24th January 2019

A belated Happy New Year, everyone! New Year, lots more reading opportunities! I hope you haven’t used up all your Christmas Book tokens and vouchers! An Author’s Mind has yet another cracking story for you! This month we are exploring the writing processes of author Zara Altair. Zara Altair writes traditional mysteries set in ancient Ostrogoth Italy. A mystery fan and history buff since childhood, she fell in love with Italy on one brief visit. Welcome, Zara!

Zara: Elizabeth, it’s a pleasure to be here on your site and talk to your readers. Thank you for the invitation. An Author’s Mind is a place of imagination.

Lizzie: Thank you for that! Now to business!  In your own reading, what first draws you into a book?

Zara: What a great question.  For me, it’s the blurb and the first few pages of the book. I want to know if the book is something I will enjoy reading. So, the blurb tells me if the story is within my reading spectrum. Then I look at the author’s writing style because I will be with the story for a while. Do I jump right into the story? Does the main character have a personality that is readily apparent? The main way a cover influences me is that the author cares enough about the book to have a professional looking cover. That indicates the overall professional approach to the book.

Lizzie: And now, could you tell us about the novel you want to talk about today – briefly, with no spoilers?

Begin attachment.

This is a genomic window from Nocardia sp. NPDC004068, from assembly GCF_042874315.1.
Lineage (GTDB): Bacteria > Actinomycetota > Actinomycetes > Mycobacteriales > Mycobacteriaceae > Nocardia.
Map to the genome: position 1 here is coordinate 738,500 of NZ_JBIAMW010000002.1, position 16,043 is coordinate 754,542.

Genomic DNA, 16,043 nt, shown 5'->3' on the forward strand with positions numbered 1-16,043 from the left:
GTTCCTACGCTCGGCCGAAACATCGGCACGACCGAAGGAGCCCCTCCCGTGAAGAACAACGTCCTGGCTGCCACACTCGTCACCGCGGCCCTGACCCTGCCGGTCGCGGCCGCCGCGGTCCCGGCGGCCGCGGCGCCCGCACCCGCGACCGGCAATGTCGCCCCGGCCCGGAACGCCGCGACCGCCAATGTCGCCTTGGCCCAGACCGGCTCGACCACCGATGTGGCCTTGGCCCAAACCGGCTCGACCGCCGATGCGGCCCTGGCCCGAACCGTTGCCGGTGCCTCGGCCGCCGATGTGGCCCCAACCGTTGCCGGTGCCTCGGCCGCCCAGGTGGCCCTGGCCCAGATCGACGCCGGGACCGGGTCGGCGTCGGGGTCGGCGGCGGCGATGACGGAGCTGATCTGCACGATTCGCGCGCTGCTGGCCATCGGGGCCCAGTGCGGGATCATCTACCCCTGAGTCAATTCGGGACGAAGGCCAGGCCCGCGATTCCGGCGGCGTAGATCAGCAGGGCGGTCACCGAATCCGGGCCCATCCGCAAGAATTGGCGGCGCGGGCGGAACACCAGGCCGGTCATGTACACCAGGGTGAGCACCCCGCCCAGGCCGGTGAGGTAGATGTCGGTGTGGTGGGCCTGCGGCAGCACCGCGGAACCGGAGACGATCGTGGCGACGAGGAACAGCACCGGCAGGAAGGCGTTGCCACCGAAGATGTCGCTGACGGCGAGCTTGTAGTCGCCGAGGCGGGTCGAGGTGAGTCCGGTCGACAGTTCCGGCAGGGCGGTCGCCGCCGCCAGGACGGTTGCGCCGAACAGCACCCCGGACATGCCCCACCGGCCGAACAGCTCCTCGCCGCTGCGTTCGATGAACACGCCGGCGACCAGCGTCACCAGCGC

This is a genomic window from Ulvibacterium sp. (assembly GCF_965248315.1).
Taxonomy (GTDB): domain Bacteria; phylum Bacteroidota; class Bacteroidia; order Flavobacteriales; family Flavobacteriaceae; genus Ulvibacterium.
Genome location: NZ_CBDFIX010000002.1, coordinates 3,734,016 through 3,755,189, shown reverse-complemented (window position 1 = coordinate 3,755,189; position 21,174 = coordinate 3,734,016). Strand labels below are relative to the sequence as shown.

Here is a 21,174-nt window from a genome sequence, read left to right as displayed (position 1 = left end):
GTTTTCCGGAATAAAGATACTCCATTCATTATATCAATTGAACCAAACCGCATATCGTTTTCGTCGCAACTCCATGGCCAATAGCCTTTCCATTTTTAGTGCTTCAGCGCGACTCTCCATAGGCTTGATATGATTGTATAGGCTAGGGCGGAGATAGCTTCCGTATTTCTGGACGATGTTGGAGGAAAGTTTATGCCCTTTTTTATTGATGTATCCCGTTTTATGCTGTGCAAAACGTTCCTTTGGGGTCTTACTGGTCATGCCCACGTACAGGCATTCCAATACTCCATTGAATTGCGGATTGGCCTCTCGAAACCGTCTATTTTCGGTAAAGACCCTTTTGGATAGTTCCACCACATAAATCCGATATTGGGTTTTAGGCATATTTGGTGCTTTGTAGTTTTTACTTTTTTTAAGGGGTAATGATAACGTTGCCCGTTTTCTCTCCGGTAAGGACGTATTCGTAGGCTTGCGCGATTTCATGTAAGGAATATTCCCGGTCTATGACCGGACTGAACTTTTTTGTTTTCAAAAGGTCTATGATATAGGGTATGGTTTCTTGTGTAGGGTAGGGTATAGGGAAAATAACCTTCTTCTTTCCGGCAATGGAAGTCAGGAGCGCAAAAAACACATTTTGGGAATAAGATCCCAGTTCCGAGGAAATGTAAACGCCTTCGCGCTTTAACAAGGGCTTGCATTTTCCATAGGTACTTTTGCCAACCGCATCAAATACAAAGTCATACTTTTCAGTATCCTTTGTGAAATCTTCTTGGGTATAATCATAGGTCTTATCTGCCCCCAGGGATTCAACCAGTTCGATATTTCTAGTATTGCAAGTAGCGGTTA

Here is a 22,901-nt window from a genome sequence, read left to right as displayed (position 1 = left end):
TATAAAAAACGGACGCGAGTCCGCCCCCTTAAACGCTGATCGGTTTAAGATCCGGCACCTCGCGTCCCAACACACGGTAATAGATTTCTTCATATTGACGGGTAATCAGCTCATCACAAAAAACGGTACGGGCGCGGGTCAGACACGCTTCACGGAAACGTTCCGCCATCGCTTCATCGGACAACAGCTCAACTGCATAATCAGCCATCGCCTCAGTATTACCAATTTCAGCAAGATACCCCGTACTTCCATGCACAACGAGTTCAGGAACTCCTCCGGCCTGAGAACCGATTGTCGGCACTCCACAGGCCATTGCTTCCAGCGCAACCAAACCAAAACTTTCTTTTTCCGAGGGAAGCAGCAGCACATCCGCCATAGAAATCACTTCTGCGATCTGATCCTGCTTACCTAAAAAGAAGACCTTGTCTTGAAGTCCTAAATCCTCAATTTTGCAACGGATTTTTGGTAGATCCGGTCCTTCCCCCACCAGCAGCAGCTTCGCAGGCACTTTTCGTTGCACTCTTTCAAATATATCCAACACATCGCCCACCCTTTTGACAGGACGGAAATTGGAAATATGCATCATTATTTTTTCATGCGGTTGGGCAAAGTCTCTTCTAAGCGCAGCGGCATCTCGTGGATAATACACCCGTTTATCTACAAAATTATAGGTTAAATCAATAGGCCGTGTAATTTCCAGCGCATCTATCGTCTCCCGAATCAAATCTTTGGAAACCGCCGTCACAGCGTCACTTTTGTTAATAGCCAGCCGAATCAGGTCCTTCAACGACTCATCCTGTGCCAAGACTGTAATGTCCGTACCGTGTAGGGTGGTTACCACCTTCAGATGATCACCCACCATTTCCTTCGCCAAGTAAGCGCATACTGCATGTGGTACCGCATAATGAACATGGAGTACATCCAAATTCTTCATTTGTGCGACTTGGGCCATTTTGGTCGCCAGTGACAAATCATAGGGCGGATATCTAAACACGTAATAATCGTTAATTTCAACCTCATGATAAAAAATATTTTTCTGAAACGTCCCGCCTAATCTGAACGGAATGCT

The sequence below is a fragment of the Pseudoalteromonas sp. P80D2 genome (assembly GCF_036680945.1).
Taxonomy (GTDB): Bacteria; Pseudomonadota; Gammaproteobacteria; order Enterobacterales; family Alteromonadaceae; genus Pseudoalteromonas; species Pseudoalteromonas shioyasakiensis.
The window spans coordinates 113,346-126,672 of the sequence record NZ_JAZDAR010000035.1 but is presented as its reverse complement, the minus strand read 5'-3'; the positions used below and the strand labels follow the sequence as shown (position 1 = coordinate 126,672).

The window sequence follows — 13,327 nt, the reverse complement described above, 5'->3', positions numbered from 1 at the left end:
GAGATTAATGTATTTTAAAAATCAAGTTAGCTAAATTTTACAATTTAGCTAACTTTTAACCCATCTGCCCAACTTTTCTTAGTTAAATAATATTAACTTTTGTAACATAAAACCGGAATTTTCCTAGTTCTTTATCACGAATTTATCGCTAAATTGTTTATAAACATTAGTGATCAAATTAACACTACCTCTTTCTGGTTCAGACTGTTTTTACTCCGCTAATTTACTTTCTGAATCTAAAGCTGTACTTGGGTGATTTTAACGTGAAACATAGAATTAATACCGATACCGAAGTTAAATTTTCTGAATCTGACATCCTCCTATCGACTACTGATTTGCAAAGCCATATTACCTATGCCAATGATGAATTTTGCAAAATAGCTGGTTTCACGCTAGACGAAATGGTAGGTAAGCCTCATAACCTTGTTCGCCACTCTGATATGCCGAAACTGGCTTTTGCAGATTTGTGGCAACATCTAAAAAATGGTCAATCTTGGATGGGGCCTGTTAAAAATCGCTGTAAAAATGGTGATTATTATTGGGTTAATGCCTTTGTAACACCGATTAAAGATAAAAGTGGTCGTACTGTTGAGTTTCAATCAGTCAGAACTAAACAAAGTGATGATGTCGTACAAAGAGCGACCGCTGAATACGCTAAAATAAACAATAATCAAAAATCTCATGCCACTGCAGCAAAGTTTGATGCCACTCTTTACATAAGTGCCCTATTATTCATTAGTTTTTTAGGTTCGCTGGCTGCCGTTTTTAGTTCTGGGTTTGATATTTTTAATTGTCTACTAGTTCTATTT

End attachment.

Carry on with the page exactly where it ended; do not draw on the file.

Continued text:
Zara: Certainly. Several threads run through the story of The Roman Heir – a naïve teenager; a sister with secrets; a corrupt patrician. And it’s down to Argolicus to unravel them. When Argolicus leaves Rome to retire to his estate in southern Italy, his powerful friend Boethius asks a small favor, deliver a book to a young man in Ostia. When he arrives in the dying resort town, he finds chaos and sorrow in the villa. The young book lover’s father was viciously murdered just hours before and the young man asks Argolicus for help.

Lizzie: How do you build your world?

Zara: Because the genre is historical fiction, I have a generous amount of background research about the civil, political, and social structure of early 6th Century Italy. But each story has its own world. The Roman Heir is set is Ostia at a time when it has lost most of its prestige. The big port of Portus is across the river and the town remains as a “seaside” resort for wealthy Romans. I had to do research about the town at this time, the social customs in Rome, and because the murder victim trades in goods, background on warehousing, distribution, and safekeeping. People are people no matter when they exist, so creating the characters is much easier for me than collecting all the details of the world around the characters.

Lizzie: When writing, do you like to plan in detail or set up a situation and see where it takes your characters?

Zara: A bit of both. I have an overall plan for the story and each chapter. The plan assures me that I am planting clues early on and developing the suspects in the mystery and a way the leads readers on. I have notes for each chapter so it fits into the overall story structure. But, once I start writing characters do and say things that I had not planned. Those surprises make the story more interesting for me and for the reader.

Lizzie: They say all fiction is autobiographical. What is the most significant event/setting for you personally in the story and why?